Thus far over the NHL offseason, it would be a safe bet to argue the San Jose Sharks being the most active team in the entire league. OK, certainly the Florida Panthers made a plethora of signings and brought in Kris Versteeg via trade but they had to make these acquisitions to reach the salary cap floor. The better adjective to describe Sharks GM Doug Wilson would be bold.
It is nearly impossible to argue otherwise that Wilson hasn’t been the boldest GM thus far during the offseason. Trading goal scoring right wing Devin Setoguchi, promising prospect Charlie Coyle and a first round draft choice (28th overall in the 2011 draft) to the Minnesota Wild in exchange for All-Star defenseman Brent Burns and a second round pick (2012)? Bold.
Trading the injury hindered All-Star winger Dany Heatley (in a separate deal) to the Minnesota Wild in exchange for another All-Star winger in Martin Havlat? Bold.
As touched on earlier this week, the cap space saved is a huge factor for San Jose in the Heatley trade but nonetheless a healthy Heatley could have been a third year charm in San Jose.
With Burns in need of a new contract after next season and Heatley potentially returning to 80-point form this upcoming season, certainly the two big trades with Minnesota come with potential for the Sharks to lose and lose big.
Heatley may go onto have productive 35-plus goal seasons with Minnesota, Setoguchi may regain his scoring touch, Coyle may turn out to be a solid NHLer in the future and Burns might walk away from the Sharks after one year.
If all that happens and the Sharks fail to win the Stanley Cup in 2010-11, well, these trades could very well end up looking quite bad.
However, Wilson doesn’t make these bold moves without a plan and the track record shows if Wilson wants to re-sign a player, he’ll get the deal done. Joe Thornton, Patrick Marleau, Joe Pavelski, Ryane Clowe, Marc-Edouard Vlasic, Douglas Murray and Antti Niemi all have re-upped to remain Sharks at one point or another. Brian Campbell bolted but players generally want to stay in the Bay Area.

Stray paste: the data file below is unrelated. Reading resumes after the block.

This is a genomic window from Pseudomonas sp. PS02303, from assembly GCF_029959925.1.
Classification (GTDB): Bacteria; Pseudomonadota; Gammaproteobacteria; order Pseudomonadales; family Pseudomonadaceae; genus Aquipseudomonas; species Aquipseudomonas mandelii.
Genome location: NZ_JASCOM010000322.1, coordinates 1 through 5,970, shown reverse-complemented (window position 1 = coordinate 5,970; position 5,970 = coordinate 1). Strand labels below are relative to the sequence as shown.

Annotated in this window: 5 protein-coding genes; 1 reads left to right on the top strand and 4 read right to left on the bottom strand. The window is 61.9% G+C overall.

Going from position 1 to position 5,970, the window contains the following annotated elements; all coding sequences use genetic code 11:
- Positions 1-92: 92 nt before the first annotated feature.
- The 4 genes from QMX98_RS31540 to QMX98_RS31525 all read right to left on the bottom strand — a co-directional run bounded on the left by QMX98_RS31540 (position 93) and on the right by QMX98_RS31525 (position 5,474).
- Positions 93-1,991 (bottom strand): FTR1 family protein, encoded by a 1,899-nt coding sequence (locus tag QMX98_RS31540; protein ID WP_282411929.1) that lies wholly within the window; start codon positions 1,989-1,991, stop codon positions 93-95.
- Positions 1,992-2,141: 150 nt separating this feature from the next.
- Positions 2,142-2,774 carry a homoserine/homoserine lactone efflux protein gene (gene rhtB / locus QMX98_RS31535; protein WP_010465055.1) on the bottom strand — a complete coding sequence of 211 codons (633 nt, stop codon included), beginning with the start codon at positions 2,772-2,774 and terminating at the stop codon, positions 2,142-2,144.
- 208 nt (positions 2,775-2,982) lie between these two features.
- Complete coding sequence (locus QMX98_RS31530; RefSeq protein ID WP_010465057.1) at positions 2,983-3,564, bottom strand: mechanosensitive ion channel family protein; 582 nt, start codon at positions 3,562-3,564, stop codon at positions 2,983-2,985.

Attribute that more to the astuteness of Wilson or the weather here in the Bay Area, in the long run it doesn’t matter. The Sharks will more than likely find a way to re-sign Burns and if they can’t? Well, plenty of other quality defensemen would gladly make a home in Northern California. San Jose has a winning culture and have fielded a Stanley Cup caliber team every season since 2003-04.
Healtey may have a bounce back year, remain healthy and score 40 goals and reach 85 points for the Wild. Maybe, just maybe Heatley would have become a clutch playoff scorer this year for the Sharks. But injury or no injury, Heatley’s postseason performances with the Sharks did little to impress in the time he was here. The phrase we so often here from many in the Sharks family is Einstein’s definition of insanity: “trying the same formula over and over again and expecting different results”
Well, it is hard to imagine a single Sharks follower expecting different results from Heatley this season. During the 2009-10 playoffs it was revealed that Heatley played through a serious groin injury. In 2010-11 season Heatley didn’t seem to skate much better, perhaps his groin won’t ever allow him to do the things that made him a 40 goal per year player.